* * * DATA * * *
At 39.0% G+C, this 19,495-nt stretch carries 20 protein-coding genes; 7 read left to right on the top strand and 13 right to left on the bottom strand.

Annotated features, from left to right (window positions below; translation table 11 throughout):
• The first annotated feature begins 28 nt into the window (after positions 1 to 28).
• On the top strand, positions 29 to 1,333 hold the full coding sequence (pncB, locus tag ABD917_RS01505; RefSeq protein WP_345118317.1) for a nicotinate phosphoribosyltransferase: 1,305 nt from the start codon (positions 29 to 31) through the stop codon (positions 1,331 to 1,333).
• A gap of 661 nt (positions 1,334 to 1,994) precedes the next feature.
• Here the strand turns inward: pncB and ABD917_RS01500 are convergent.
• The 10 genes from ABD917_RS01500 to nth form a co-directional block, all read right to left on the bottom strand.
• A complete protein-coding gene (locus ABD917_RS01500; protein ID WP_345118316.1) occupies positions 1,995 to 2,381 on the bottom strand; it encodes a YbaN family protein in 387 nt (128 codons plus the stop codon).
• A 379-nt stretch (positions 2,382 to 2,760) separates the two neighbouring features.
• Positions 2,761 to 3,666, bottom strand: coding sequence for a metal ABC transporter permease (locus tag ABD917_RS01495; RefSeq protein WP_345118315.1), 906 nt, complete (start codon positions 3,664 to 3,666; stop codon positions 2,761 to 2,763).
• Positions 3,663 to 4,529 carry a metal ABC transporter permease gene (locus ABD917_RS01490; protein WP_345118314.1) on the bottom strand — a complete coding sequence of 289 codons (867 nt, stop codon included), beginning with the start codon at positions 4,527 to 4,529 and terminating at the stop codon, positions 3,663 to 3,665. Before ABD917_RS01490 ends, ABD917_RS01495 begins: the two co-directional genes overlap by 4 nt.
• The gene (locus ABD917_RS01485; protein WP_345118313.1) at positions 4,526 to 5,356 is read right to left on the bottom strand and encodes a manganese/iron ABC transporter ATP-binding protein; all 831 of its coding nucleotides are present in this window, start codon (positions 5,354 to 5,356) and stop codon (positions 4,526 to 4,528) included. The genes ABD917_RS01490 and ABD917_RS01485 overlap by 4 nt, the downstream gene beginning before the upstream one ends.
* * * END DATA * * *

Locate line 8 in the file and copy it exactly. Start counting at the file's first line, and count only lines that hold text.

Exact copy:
• A complete protein-coding gene (locus ABD917_RS01500; protein ID WP_345118316.1) occupies positions 1,995 to 2,381 on the bottom strand; it encodes a YbaN family protein in 387 nt (128 codons plus the stop codon).